Genetic Variations Associated with Postoperative Recurrence in Stage I Non–Small Cell Lung Cancer
Yoon, K.A., Jung, M.K., Lee, D. et al.
Postoperative recurrence in stage I non-small cell lung cancer (NSCLC) is the major cause of a poor prognosis. This study aims to identify genetic variants that are associated with the prognosis of early-stage NSCLCs.
A genome-wide association study (GWAS) was conducted in 250 patients in stage I NSCLCs and the results were replicated in additional 308 patients.
Results from an Affymetrix Genome-wide Human SNP array in 250 patients identified 94 SNPs with significant associations (P < 2 × 10-4), which were selected for replication in 308 additional patients. Pooled analysis of the 558 patients determined that rs1454694 in chromosome 4q34 was the most significant marker of lung cancer prognosis in the stage I patients (adjusted HR = 2.81; P = 5.91 × 10-8). After the candidate loci were mapped, an additional four markers at chromosome 4q34.3 were significantly associated with recurrence-free survival (RFS; P < 5 × 10-5). A haplotype of five SNPs in 4q34 also showed significant association with RFS (P = 4.29 × 10-6).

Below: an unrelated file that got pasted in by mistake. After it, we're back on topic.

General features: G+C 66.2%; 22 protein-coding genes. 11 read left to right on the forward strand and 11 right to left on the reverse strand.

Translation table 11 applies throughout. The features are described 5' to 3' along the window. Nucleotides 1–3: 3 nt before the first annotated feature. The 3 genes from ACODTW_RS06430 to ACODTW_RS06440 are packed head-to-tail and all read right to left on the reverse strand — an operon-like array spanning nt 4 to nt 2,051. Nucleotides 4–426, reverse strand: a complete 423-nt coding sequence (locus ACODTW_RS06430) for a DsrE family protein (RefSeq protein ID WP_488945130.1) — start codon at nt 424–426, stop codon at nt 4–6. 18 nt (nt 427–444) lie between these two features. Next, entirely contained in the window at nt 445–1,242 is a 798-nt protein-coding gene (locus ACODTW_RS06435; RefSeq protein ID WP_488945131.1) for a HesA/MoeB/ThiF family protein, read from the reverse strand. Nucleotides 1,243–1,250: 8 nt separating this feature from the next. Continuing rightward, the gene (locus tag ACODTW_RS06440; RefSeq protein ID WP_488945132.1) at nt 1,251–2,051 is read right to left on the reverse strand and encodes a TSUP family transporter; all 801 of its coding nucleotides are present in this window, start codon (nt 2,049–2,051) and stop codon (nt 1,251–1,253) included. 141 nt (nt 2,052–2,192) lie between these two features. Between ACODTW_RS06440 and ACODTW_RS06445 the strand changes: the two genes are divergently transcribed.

A genetic polymorphism rs1454694 was identified as a novel genetic risk factor for RFS of stage I NSCLCs. This genome-wide study suggests that genetic markers in 4q34.3 contribute to predict the prognosis of Korean patients with stage I NSCLCs.
Yoon, K.A., Jung, M.K., Lee, D. et al. "Genetic Variations Associated with Postoperative Recurrence in Stage I Non–Small Cell Lung Cancer" Clinical Cancer Research (2014): 3,272–9